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The dangers of drowsy driving and how technology may help

In Pennsylvania and across the nation, drowsy driving is to blame for about a quarter of all crash-related deaths, which amounts to nearly 7,500 deadly vehicle wrecks annually. However, because of advanced technology within the automobile industry, these numbers may be on the decline, according to a recent report by the Centers for Disease Control and Prevention.

While it is a commonly held notion that truck drivers are more susceptible to drowsy driving than are passenger vehicle drivers, any motorist driving during the late evening hours faces the same risks. However, accidents involving trucks are usually more severe in nature than those involving only personal vehicles.

The report further noted that driving while drowsy has been found to be just as hazardous as driving while intoxicated because both drivers have impaired judgment and lack the ability to quickly react in emergency situations. In fact, a driver who has not slept in 24 hours is as dangerous as a driver whose blood alcohol content is .10 percent.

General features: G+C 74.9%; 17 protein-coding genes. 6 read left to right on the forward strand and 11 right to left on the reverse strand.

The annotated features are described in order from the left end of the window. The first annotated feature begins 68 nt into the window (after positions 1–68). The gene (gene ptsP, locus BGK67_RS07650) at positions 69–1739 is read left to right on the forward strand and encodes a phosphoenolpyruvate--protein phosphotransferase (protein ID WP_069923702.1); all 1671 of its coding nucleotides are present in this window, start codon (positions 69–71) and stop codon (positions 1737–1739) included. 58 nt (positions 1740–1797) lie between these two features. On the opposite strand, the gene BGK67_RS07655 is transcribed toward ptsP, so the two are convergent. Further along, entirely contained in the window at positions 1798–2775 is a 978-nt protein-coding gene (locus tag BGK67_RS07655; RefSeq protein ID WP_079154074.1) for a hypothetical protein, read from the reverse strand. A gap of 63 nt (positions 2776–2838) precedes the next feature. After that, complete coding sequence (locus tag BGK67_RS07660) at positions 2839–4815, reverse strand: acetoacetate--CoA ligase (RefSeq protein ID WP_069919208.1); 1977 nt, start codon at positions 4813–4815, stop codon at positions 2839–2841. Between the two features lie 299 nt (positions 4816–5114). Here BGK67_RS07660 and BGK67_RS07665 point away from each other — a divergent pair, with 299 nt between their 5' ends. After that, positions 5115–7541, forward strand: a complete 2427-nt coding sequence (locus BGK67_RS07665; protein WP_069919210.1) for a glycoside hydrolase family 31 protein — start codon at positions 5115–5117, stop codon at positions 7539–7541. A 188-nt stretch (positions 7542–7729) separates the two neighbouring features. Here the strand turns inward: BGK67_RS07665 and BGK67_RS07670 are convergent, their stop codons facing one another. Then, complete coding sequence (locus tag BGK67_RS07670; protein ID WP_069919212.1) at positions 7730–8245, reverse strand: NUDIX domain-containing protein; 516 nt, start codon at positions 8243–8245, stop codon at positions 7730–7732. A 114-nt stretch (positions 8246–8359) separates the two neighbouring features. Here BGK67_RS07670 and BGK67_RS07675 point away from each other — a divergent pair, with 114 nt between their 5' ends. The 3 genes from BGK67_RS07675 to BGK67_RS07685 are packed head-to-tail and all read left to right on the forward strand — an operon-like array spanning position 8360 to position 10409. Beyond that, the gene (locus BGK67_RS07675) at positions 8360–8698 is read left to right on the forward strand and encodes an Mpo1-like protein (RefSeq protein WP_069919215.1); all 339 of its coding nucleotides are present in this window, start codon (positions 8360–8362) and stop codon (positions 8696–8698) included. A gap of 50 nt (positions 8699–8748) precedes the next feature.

However, recent technology trends may help to lower drowsy driving accidents. For instance, many BMWs and Volvos carry systems that alert drivers who begin showing signs of fatigue, and companies like Mazda and Chevrolet are installing forward collision warning systems in their vehicles. These systems use lasers or cameras to audibly warn drivers of any dangers in advance, even applying the brakes if necessary. Other similar innovations include lane and road departure warning systems and cellphone applications.

Like drunk driving, drowsy driving is a form of driver negligence. Therefore, a person who has suffered serious injuries in an accident caused by a drowsy driver may want to discuss with an attorney the possibility of seeking damages through a personal injury lawsuit against the responsible party.

Source: FOX 40, "Driving While Fatigued Can be Less Deadly Thanks to Technology", Aug. 17, 2015

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